Corporate hospitality is defined, according to the Oxford Dictionary, as “the entertaining of clients by companies in order to promote business, especially at sporting or other public events.” Therefore, the corporate hospitality industry can be defined as the production of goods/services within this industry.
The corporate hospitality industry is worth well over £1 billion pounds per year in the UK and has grown to become a major part of relationship building for business people and their clients worldwide. In the past, hospitality used to be as simple as a ticket and some stall food for your client, but it has grown to incorporate many more elements such as behind the scenes tours at stadiums, celebrity speakers at events, sharing a table with sporting legends and even Michelin star quality food, or a private helicopter to a Grand Prix!
The main purpose of purchasing corporate hospitality ultimately is to get a return. But how do you quantify it? And how much is acceptable? Chairman of REaD Group Mark Roy says the golden ratio is 5:1, meaning if a company spends £1,000 on corporate hospitality for a business partner, ideally they want to see £5,000 back in return, above what they would already be spending with the company.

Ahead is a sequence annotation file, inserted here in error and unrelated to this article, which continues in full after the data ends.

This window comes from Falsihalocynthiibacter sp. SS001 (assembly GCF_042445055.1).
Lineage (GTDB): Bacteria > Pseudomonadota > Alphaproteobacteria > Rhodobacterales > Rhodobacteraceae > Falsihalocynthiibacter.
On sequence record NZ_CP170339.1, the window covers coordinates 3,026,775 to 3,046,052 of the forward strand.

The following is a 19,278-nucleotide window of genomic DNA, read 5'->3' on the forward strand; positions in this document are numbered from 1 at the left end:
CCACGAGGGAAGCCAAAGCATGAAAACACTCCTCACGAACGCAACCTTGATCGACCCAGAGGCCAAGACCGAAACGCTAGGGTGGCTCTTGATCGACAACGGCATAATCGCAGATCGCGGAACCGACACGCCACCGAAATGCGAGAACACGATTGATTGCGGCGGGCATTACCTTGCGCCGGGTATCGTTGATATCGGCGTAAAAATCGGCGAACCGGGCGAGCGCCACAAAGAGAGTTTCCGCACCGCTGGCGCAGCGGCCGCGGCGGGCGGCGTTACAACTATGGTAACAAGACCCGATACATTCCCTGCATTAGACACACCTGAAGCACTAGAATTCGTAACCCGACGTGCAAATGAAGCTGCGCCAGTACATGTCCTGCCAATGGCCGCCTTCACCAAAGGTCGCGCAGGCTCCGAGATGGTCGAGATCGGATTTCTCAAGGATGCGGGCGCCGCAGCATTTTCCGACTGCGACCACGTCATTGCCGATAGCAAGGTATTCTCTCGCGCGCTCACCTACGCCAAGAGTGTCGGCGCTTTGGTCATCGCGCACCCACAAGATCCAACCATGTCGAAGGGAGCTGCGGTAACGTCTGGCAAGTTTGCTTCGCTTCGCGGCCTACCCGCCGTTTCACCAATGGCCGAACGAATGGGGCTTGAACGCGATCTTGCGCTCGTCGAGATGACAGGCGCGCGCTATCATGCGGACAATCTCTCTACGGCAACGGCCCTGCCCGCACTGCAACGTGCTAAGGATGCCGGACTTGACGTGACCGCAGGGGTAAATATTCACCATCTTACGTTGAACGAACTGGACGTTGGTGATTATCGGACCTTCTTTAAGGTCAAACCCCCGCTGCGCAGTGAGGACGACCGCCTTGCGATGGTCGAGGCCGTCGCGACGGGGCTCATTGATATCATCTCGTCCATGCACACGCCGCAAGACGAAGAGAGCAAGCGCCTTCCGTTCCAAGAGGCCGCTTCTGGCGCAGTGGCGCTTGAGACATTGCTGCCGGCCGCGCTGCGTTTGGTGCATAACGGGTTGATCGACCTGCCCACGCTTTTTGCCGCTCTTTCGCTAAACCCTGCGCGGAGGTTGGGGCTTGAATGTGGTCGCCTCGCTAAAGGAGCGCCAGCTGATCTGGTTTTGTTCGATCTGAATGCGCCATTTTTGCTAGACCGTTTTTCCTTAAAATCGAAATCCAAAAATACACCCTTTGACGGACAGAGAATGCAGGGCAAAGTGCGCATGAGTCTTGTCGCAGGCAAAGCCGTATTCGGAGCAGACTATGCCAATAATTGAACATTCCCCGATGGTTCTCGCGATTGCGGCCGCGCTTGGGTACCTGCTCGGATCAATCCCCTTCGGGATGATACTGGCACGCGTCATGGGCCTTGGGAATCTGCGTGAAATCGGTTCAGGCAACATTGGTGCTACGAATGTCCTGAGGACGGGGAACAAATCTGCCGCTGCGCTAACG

Spending trends in the industry vary wildly from year to year and are affected by the major sporting/cultural events going on in that year. In the UK for example, the industry had a bumper year in 2012 due to the Olympics and grew by 8% when compared with 2011. The industry is also affected by its current economic climate, and is not averse to recessions either. In the UK, there was a recession which peaked from Q2-2008 until Q2-2009 and according to research conducted in London in 2010, this resulted in many companies opting for more price conscious, deconstructed hospitality packages. The downturn in the UK saw a cut in spending in 2009 although, from 2010-2014, this industry grew consistently, and continues to (fingers crossed that triggering Article 50 doesn’t affect it too much).
There can be no doubt that the modern day corporate hospitality industry plays a vital role in relationship nurturing and general networking for businesses. The industry looks only set to grow in significance in the coming years as relationships between companies becomes ever more important in a more competitive and globalised marketplace.